Water Requirements

These ferns come from swamps and rainforests, which means they prefer a consistently moist soil. It’s important not to let the soil dry out completely, but also avoid waterlogged conditions, as this could lead to root rot (BBC Gardeners World Magazine).

Soil Requirements

Boston ferns aren’t particularly picky about their soil, but they do require a well-draining mix that retains some moisture. A suitable potting mix for this plant consists of peat moss, perlite, and sand or a commercial potting mix specifically labeled for ferns.

Temperature and Humidity

Boston ferns thrive in temperatures between 65 and 95°F. They cannot tolerate extreme heat or cold, with temperatures above 95°F or below 35°F potentially causing harm to the plant (The Spruce). As they originate from tropical climates, Boston ferns prefer humidity levels above 80%. Low humidity can lead to dry, brown leaf tips, yellow leaves, and leaf drop (Gardening Know How).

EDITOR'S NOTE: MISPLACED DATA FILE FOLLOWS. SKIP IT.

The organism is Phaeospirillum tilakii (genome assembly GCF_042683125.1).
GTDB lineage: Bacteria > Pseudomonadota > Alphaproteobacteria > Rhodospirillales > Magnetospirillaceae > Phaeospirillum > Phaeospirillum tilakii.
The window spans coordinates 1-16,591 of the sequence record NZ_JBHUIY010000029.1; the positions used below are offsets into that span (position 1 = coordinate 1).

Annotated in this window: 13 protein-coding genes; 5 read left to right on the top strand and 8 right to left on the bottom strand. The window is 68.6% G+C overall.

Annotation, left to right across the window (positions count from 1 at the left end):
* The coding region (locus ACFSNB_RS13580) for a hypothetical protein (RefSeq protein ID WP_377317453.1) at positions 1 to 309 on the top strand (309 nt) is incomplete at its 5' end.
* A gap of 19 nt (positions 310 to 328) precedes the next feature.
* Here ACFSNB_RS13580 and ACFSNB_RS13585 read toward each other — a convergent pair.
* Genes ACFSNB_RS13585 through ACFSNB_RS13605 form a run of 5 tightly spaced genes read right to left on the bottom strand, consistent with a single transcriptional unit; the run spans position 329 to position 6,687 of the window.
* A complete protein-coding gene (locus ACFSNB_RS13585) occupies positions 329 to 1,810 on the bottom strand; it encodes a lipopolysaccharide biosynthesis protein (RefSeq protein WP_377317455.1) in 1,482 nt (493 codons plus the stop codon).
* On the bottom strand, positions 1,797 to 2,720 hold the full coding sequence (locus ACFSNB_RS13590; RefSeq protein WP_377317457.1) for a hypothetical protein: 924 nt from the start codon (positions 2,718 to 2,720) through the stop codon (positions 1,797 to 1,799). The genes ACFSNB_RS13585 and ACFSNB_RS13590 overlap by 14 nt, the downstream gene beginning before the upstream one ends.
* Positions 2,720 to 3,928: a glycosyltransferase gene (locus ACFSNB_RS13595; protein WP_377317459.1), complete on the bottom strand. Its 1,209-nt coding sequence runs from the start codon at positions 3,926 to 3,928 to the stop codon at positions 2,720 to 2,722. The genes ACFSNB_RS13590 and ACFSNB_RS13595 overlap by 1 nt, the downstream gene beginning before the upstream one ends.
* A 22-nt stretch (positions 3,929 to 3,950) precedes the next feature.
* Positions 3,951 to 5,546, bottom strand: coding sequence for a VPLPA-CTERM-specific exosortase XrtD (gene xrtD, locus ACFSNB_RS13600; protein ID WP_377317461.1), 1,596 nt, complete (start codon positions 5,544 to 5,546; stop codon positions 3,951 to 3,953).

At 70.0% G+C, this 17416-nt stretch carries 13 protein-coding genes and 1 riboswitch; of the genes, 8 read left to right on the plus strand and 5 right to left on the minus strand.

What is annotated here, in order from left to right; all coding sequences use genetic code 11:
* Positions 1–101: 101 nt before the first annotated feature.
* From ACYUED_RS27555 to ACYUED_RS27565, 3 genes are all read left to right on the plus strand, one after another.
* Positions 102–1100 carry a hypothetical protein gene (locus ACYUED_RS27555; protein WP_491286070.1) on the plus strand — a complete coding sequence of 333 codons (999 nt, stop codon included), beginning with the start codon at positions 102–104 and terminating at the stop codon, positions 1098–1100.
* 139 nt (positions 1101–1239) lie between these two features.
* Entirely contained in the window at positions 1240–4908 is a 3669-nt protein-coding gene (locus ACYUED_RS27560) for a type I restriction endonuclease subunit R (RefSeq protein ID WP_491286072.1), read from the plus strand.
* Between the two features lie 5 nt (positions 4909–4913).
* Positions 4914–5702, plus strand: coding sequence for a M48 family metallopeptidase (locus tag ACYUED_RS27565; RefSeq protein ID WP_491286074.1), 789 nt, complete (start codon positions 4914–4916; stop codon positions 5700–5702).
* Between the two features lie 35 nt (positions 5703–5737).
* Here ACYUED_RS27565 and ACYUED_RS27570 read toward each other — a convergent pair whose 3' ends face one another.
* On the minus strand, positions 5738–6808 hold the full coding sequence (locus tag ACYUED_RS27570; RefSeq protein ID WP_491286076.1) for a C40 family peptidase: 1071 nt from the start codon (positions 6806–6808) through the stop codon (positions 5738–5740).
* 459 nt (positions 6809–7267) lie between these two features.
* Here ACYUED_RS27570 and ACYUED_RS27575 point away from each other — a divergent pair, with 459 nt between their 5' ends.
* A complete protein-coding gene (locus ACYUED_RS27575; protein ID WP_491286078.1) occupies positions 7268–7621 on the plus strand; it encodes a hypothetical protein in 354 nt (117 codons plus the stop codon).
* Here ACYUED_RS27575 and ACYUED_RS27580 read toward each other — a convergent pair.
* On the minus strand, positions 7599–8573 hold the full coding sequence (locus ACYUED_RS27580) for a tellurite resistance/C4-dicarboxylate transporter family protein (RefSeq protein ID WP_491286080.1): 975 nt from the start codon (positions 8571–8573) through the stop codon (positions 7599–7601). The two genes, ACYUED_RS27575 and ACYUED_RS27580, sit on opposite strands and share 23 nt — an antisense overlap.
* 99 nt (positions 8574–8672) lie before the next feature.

Care and Maintenance

To maintain a healthy Boston fern, it’s essential to focus on its key care requirements: light, humidity, and watering frequency. It’s also necessary to provide proper fertilizing, pruning, and repotting routines. Let’s delve deeper into these specific aspects of care.


Boston ferns benefit from regular fertilization during their active growth period. It’s best to use a balanced, water-soluble fertilizer at half strength, applied every 4-6 weeks throughout the growing season. Avoid over-fertilizing, as this can lead to root burn and foliage damage.